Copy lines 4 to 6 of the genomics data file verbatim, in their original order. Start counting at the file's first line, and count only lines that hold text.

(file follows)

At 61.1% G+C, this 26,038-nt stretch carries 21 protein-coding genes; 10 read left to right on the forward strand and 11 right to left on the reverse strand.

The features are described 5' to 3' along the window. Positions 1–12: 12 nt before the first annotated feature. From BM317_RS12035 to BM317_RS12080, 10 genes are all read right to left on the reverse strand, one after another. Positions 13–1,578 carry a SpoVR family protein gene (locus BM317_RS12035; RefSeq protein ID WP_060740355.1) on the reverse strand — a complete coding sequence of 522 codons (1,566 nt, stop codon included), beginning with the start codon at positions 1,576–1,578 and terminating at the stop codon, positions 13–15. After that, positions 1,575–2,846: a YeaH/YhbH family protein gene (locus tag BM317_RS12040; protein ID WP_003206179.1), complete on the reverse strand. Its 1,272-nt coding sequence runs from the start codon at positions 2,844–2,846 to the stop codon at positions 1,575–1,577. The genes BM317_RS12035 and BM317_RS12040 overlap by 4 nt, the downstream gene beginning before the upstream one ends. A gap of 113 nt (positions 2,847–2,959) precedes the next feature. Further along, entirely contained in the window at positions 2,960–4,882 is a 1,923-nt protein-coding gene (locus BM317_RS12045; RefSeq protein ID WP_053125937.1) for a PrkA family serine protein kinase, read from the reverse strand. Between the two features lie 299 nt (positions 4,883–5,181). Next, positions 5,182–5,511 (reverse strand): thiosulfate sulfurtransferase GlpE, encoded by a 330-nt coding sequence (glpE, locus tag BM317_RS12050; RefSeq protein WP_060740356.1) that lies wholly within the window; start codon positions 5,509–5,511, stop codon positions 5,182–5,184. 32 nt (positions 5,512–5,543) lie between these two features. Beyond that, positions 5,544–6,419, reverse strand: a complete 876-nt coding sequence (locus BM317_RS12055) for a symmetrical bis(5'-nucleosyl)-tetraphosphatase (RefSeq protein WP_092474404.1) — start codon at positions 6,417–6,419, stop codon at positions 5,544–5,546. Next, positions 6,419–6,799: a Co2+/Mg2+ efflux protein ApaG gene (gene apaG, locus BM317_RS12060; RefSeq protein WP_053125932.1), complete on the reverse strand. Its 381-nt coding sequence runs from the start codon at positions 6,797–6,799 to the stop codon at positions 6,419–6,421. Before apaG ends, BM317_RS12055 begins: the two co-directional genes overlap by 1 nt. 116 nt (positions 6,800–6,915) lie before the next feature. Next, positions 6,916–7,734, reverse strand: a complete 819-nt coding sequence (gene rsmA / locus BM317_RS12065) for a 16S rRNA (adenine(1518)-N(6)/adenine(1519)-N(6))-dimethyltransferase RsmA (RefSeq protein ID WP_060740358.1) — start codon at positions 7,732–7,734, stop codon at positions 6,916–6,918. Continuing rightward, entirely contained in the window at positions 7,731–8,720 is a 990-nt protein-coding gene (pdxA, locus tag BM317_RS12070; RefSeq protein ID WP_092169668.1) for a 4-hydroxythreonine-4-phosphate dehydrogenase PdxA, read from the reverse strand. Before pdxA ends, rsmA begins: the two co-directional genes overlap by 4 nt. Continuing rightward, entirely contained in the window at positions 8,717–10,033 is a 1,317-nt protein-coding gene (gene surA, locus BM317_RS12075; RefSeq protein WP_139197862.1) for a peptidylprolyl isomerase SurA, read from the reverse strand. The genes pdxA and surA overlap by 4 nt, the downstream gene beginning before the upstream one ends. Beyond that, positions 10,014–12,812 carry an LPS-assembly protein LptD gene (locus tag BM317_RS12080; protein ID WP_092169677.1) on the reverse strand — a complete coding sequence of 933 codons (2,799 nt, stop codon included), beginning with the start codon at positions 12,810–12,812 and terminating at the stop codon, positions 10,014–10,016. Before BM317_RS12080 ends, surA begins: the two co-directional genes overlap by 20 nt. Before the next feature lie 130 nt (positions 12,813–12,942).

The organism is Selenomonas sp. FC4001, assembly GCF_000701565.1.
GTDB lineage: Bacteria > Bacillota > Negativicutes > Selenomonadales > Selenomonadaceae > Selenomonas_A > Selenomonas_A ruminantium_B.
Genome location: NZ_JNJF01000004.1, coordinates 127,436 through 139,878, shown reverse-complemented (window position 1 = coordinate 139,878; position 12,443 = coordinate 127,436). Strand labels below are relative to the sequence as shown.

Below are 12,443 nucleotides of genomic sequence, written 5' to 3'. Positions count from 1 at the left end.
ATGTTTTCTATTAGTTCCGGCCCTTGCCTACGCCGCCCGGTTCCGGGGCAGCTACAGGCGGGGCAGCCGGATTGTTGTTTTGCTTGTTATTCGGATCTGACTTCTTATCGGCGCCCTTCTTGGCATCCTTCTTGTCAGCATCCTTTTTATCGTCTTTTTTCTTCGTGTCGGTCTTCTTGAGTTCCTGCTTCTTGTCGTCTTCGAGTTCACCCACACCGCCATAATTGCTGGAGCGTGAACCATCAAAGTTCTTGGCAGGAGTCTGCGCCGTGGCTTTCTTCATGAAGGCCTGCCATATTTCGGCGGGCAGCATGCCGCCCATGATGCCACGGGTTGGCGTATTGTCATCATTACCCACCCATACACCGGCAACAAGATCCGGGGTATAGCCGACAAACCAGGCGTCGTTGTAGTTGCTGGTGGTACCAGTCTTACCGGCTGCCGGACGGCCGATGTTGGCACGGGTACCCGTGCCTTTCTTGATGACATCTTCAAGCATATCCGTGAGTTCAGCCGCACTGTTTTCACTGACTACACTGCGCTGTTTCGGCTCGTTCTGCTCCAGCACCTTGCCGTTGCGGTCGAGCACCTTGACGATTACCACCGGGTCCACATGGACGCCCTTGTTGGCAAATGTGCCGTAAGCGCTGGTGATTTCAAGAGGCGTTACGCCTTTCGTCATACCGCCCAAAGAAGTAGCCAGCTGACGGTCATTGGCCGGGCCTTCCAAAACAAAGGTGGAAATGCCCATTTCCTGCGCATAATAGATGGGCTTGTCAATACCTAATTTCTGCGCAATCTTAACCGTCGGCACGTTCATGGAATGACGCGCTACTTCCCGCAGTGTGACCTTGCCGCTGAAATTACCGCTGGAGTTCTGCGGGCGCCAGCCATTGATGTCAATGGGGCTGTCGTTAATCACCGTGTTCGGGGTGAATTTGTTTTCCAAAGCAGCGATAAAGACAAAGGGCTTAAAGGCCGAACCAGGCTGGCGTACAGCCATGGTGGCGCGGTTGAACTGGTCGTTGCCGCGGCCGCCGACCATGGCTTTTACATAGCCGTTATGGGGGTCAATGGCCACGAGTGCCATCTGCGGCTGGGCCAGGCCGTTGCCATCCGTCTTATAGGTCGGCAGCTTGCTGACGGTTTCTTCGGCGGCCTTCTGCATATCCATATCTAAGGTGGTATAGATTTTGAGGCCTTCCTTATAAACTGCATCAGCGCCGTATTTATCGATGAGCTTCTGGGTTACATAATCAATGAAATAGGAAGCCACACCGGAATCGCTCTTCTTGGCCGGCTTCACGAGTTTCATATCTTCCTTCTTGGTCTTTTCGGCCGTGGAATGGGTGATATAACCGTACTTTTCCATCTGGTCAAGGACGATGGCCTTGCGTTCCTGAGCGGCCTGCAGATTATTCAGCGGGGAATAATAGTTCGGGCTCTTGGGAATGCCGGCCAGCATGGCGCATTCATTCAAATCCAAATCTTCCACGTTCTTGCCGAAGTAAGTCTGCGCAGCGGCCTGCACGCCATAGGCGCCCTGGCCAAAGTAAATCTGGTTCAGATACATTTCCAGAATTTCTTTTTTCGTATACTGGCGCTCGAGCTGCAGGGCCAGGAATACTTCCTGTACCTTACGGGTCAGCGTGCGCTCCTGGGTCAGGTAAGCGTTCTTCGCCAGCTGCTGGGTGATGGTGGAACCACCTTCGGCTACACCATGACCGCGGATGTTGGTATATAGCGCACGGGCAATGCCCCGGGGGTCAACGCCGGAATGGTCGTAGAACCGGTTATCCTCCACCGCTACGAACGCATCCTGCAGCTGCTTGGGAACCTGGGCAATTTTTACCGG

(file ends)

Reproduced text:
GTDB lineage: Bacteria > Bacillota > Negativicutes > Selenomonadales > Selenomonadaceae > Selenomonas_A > Selenomonas_A ruminantium_B.
Genome location: NZ_JNJF01000004.1, coordinates 127,436 through 139,878, shown reverse-complemented (window position 1 = coordinate 139,878; position 12,443 = coordinate 127,436). Strand labels below are relative to the sequence as shown.

Below are 12,443 nucleotides of genomic sequence, written 5' to 3'. Positions count from 1 at the left end.